In this news, we discuss the Analysis: Creeping funding costs skew China Evergrande’s deleverage drive.
HONG KONG / BEIJING (Reuters) – China Evergrande Group 3333.HK has set out to seek loans at above-average interest rates in the shadow banking market, where caution even on its largest debt .
The developer, who owed 835.5 billion yuan ($ 125 billion) at the end of June, was seeking liquidity from small banks and private trusts at high rates to fund the developments, as the limits proposed to the authorized size of real estate debt blocked enormously. bank loans.
At the same time, China’s second-largest developer by sales, after Country Garden Holdings Co Ltd 2007.HK, had to allay concerns about its cash flow after a document – which it called fake – showed that he had sought government support.
His situation is the culmination of a decade of bing developers on cheap debt, fueling a real estate boom. The company owns China’s largest land bank with 240 million square meters (59,305 acres) – the size of the Cook Islands – but is the most leveraged developer in the country’s most indebted sector.
As the government now tries to slow the rise in house prices and tighten the availability of mortgages – to limit household debt in a pandemic-stricken economy – the health of large, heavily indebted developers is making headlines. subject to increasingly close scrutiny.
“The main problem with Evergrande is the over-expansion and over-banking of too many different institutions,” said a risk control official at a large public bank, who was not authorized to speak to the media and therefore has refused to be identified.
In recent months, Evergrande has offered to issue debt with an annual interest of more than 15% privately to at least one onshore trust company and two offshore trust companies, said employees of the companies, who were also not allowed to speak to the media.
Trust companies pool money from high net worth individuals and businesses to make loans and are part of the informal, unregulated and opaque shadow banking system of China and Hong Kong.
The rates were higher than the average for teenagers in Hong Kong, where Evergrande offered debt last year, employees said.
Of the three trust companies, one offshore has already loaned money to Evergrande. This time, none did because of concerns about the developer’s high level of debt, employees said.
Shenzhen-based Evergrande did not respond to a request for comment.
Onshore, Evergrande has so far this year offered retail trust products at rates of 6.6% to 9%, little change from the same period last year, Reuters based calculations showed. on Usetrust.com data, which tracks the majority of trusted products.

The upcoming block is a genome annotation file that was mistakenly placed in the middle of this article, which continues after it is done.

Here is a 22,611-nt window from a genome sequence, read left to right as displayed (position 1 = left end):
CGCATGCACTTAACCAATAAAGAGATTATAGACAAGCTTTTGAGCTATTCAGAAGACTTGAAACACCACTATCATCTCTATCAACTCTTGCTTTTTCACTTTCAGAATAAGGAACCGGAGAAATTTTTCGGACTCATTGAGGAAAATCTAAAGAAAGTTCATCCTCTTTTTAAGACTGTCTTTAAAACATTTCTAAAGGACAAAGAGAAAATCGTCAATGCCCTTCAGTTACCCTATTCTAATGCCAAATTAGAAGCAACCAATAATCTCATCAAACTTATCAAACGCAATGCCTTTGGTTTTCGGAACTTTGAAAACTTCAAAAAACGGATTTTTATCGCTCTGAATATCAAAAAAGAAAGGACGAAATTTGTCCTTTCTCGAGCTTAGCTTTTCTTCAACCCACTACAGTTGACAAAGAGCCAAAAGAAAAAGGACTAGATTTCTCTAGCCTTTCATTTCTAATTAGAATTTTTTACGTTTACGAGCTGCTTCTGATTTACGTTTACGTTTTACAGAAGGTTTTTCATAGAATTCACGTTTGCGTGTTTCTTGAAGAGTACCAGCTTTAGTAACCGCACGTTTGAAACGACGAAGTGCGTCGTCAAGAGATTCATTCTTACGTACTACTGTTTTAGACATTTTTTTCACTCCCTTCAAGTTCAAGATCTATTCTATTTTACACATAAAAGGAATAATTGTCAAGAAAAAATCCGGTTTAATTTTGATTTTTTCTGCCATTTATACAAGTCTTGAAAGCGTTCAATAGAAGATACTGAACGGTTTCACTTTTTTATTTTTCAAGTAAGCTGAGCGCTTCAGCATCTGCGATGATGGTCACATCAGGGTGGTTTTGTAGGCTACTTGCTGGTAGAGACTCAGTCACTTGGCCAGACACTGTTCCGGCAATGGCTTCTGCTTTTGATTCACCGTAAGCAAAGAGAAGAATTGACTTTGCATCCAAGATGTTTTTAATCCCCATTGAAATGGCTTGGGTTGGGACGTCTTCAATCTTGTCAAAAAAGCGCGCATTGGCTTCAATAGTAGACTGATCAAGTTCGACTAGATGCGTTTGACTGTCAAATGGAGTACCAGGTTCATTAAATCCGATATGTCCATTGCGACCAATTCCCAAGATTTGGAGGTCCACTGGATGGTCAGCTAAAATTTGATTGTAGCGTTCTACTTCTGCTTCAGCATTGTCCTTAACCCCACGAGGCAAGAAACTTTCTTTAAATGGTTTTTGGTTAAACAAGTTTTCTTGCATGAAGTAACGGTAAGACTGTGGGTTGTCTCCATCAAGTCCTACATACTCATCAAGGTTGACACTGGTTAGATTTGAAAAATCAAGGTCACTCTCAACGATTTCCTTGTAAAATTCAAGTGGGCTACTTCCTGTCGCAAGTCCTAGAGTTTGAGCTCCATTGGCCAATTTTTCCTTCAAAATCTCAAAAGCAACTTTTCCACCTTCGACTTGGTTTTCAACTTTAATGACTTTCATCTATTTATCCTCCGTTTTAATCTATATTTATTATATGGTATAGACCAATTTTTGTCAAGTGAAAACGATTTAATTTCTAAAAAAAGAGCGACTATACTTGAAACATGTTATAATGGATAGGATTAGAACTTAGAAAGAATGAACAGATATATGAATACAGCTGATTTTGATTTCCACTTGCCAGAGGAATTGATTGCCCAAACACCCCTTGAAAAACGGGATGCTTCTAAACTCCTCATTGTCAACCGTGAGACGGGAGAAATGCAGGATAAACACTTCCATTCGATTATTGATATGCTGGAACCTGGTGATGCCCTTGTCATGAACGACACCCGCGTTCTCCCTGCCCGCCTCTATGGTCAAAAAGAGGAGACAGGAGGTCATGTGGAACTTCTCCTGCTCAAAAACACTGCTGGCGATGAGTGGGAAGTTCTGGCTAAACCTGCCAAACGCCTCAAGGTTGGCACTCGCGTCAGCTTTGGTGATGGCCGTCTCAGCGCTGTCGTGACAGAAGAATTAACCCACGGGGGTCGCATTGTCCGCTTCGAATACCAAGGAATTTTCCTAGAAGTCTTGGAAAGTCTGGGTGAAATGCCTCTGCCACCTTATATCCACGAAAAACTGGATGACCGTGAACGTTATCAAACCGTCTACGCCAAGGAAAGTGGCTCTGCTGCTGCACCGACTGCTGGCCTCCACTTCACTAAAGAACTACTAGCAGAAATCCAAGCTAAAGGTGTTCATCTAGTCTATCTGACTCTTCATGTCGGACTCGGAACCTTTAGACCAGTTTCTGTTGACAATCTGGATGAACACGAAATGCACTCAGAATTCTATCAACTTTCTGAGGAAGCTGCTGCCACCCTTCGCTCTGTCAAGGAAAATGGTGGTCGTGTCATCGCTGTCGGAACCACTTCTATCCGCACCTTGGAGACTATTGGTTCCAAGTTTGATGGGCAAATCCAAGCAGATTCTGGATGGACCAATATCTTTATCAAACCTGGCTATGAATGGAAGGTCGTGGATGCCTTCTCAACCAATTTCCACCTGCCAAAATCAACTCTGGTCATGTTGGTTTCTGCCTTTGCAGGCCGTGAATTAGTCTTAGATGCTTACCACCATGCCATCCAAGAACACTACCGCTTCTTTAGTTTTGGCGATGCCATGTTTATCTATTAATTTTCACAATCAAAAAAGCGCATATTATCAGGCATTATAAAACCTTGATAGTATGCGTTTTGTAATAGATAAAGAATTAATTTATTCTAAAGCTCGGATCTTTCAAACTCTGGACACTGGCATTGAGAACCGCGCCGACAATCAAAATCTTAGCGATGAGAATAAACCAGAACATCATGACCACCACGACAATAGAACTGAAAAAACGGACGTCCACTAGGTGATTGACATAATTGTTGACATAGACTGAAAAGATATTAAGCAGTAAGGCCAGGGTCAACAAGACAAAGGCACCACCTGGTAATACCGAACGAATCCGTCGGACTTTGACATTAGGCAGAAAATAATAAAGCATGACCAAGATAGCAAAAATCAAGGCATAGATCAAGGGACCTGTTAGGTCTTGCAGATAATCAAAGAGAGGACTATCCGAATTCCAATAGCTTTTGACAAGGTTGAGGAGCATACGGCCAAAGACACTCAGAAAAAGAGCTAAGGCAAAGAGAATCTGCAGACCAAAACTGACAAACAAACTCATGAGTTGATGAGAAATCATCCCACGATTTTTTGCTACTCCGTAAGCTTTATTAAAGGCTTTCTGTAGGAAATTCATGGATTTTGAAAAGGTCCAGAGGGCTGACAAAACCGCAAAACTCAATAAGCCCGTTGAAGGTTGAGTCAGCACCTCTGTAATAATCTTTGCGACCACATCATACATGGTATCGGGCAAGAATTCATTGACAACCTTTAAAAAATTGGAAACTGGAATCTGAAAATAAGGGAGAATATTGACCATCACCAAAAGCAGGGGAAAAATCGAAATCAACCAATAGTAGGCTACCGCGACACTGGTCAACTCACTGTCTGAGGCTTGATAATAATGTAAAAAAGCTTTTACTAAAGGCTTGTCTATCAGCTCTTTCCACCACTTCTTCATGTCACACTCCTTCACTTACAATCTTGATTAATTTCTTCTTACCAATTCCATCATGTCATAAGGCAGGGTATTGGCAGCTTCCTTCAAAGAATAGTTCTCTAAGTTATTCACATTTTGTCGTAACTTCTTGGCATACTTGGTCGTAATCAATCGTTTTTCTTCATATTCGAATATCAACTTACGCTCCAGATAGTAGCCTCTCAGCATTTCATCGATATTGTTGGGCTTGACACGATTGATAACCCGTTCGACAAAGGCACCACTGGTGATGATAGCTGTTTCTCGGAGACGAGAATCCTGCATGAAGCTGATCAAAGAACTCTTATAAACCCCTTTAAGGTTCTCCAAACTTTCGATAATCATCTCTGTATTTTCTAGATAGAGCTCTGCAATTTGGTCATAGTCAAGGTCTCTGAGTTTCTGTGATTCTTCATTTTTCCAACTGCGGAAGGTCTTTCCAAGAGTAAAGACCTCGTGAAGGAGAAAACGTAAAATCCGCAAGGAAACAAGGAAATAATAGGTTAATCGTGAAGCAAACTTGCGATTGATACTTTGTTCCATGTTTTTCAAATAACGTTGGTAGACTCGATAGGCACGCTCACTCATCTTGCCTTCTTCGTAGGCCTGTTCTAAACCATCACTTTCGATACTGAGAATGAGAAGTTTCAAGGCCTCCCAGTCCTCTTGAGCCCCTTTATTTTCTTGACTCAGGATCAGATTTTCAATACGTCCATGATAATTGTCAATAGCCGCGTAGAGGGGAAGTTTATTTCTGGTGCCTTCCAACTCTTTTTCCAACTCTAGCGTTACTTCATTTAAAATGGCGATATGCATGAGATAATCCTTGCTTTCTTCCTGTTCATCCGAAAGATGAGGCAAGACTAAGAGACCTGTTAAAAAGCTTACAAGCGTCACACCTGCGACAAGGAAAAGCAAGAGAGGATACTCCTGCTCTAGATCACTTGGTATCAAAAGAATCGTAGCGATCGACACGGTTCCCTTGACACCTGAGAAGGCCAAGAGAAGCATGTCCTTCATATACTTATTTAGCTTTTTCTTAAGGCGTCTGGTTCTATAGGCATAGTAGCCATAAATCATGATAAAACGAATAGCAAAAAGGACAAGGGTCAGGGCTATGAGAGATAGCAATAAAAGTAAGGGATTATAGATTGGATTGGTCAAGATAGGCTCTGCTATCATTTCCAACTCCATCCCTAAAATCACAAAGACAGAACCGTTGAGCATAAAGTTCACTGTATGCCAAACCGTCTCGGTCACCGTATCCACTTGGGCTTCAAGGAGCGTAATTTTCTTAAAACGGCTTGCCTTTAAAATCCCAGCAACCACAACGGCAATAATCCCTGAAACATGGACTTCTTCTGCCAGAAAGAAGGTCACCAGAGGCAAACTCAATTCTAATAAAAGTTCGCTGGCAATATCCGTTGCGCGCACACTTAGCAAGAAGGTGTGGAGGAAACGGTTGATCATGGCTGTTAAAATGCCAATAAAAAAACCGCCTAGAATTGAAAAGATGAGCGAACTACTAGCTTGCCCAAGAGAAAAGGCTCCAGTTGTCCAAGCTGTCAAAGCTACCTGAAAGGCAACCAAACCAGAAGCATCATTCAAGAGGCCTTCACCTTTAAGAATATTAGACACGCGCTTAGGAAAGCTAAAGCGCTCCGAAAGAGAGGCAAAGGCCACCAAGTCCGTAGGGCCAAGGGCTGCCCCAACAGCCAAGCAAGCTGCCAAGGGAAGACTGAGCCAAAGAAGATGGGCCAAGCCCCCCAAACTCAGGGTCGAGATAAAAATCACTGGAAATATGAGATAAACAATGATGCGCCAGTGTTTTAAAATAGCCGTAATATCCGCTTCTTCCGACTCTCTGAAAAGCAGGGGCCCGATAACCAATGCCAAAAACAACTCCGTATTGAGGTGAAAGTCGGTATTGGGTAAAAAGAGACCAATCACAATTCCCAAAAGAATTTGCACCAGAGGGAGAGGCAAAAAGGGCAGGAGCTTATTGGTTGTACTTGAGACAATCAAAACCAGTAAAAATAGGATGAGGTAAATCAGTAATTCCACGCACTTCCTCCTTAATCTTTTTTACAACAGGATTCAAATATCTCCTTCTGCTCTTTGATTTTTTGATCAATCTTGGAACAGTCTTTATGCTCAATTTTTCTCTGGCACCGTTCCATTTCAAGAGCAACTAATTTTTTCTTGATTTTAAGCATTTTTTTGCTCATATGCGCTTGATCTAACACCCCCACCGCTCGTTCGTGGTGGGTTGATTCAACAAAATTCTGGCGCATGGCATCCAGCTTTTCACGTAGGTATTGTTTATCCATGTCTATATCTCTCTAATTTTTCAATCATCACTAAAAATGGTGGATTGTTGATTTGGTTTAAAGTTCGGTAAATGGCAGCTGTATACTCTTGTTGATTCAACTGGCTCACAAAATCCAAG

This compared to the average cost of developer fundraising of 7.9%, down from 8.3% from a year earlier, the data showed, as base rates fall due to government policies aimed at mitigate the business impact of the COVID-19 pandemic.
DELAY IN CLEARANCE
Lenders and analysts have said that the risk of default or operational impact is relatively low for Evergrande given its multiple funding channels and extensive land bank. However, higher borrowing costs could hurt earnings and delay deleveraging.
The company pledged in March to reduce debt by 150 billion yuan per year over three years. Still, its fiat loans surged in the first half, with short-term debt rising 6% to 396 billion yuan, according to S&P Global Ratings. The credit rating firm last month lowered its outlook for Evergrande to negative.
In a retail product issued through AVIC Trust this month to raise up to 1.2 billion yuan for a residential project, Evergrande has offered 8.5% annual interest for 2 years. In comparison, the smaller par Seazen Holdings Co Ltd 601155.SS offered 7.5%.
Evergrande also pays higher rates in the onshore bond market. Last week, she sold 2 billion yuan of corporate bonds with a coupon of 5.8%. While the rate was the same as its September issue, it was above the benchmark rate of 4.02%.
“The only way out is to speed up real estate sales and get that much return on investment to ease the cash flow crunch,” said a project manager at Shanghai Trust Co. “Otherwise, an expected increase in costs of fundraising will only delay debt reduction efforts. “
Reporting by Clare Jim in Hong Kong and Zhang Yan in Beijing; Additional reporting by Cheng Leng in Beijing and Engen Tham in Shanghai; Editing by Sumeet Chatterjee and Christopher Cushing
Original © Thomson Reuters
Originally posted 2020-10-30 06:46:12.